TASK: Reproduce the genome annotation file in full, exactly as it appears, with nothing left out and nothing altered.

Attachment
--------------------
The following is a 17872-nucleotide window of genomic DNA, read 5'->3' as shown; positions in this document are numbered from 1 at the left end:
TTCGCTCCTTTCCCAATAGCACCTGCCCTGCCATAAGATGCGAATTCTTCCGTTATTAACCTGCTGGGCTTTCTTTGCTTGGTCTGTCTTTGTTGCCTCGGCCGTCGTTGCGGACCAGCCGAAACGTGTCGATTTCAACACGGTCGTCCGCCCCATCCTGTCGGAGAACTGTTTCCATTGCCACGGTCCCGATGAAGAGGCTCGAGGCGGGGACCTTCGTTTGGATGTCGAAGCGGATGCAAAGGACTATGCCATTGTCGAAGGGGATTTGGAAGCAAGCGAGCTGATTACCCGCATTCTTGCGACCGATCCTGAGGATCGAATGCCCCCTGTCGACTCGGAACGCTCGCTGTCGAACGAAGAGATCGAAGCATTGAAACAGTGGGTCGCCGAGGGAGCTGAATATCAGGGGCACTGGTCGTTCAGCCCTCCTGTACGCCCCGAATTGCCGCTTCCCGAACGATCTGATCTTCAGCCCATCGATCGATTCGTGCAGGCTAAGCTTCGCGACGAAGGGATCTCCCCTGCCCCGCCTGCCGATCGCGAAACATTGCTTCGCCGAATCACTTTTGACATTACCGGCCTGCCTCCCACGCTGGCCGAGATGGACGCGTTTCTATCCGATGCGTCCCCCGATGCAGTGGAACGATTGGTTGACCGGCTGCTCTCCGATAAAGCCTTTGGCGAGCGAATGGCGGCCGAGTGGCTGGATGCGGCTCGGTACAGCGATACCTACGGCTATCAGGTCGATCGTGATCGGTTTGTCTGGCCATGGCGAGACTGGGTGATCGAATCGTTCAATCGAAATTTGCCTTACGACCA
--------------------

The following is a 17872-nucleotide window of genomic DNA, read 5'->3' as shown; positions in this document are numbered from 1 at the left end:
TTCGCTCCTTTCCCAATAGCACCTGCCCTGCCATAAGATGCGAATTCTTCCGTTATTAACCTGCTGGGCTTTCTTTGCTTGGTCTGTCTTTGTTGCCTCGGCCGTCGTTGCGGACCAGCCGAAACGTGTCGATTTCAACACGGTCGTCCGCCCCATCCTGTCGGAGAACTGTTTCCATTGCCACGGTCCCGATGAAGAGGCTCGAGGCGGGGACCTTCGTTTGGATGTCGAAGCGGATGCAAAGGACTATGCCATTGTCGAAGGGGATTTGGAAGCAAGCGAGCTGATTACCCGCATTCTTGCGACCGATCCTGAGGATCGAATGCCCCCTGTCGACTCGGAACGCTCGCTGTCGAACGAAGAGATCGAAGCATTGAAACAGTGGGTCGCCGAGGGAGCTGAATATCAGGGGCACTGGTCGTTCAGCCCTCCTGTACGCCCCGAATTGCCGCTTCCCGAACGATCTGATCTTCAGCCCATCGATCGATTCGTGCAGGCTAAGCTTCGCGACGAAGGGATCTCCCCTGCCCCGCCTGCCGATCGCGAAACATTGCTTCGCCGAATCACTTTTGACATTACCGGCCTGCCTCCCACGCTGGCCGAGATGGACGCGTTTCTATCCGATGCGTCCCCCGATGCAGTGGAACGATTGGTTGACCGGCTGCTCTCCGATAAAGCCTTTGGCGAGCGAATGGCGGCCGAGTGGCTGGATGCGGCTCGGTACAGCGATACCTACGGCTATCAGGTCGATCGTGATCGGTTTGTCTGGCCATGGCGAGACTGGGTGATCGAATCGTTCAATCGAAATTTGCCTTACGACCA